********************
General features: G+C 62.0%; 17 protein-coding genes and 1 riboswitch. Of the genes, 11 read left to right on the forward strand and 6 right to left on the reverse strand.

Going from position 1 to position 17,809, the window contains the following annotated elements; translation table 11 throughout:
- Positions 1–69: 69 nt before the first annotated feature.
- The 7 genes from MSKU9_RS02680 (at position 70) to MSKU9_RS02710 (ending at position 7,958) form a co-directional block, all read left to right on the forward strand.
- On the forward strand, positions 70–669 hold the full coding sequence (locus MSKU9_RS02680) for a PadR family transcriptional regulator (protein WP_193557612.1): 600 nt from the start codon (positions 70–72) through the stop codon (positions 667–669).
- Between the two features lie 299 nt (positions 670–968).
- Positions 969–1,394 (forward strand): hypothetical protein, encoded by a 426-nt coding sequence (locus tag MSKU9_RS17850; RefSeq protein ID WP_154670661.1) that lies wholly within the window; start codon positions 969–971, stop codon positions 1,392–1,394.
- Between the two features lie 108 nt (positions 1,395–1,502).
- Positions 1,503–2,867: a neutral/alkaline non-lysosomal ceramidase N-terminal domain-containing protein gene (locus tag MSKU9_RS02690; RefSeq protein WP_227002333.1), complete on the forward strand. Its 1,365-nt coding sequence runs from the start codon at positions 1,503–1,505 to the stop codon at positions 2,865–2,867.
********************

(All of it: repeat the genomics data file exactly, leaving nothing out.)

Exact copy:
General features: G+C 62.0%; 17 protein-coding genes and 1 riboswitch. Of the genes, 11 read left to right on the forward strand and 6 right to left on the reverse strand.

Going from position 1 to position 17,809, the window contains the following annotated elements; translation table 11 throughout:
- Positions 1–69: 69 nt before the first annotated feature.
- The 7 genes from MSKU9_RS02680 (at position 70) to MSKU9_RS02710 (ending at position 7,958) form a co-directional block, all read left to right on the forward strand.
- On the forward strand, positions 70–669 hold the full coding sequence (locus MSKU9_RS02680) for a PadR family transcriptional regulator (protein WP_193557612.1): 600 nt from the start codon (positions 70–72) through the stop codon (positions 667–669).
- Between the two features lie 299 nt (positions 670–968).
- Positions 969–1,394 (forward strand): hypothetical protein, encoded by a 426-nt coding sequence (locus tag MSKU9_RS17850; RefSeq protein ID WP_154670661.1) that lies wholly within the window; start codon positions 969–971, stop codon positions 1,392–1,394.
- Between the two features lie 108 nt (positions 1,395–1,502).
- Positions 1,503–2,867: a neutral/alkaline non-lysosomal ceramidase N-terminal domain-containing protein gene (locus tag MSKU9_RS02690; RefSeq protein WP_227002333.1), complete on the forward strand. Its 1,365-nt coding sequence runs from the start codon at positions 1,503–1,505 to the stop codon at positions 2,865–2,867.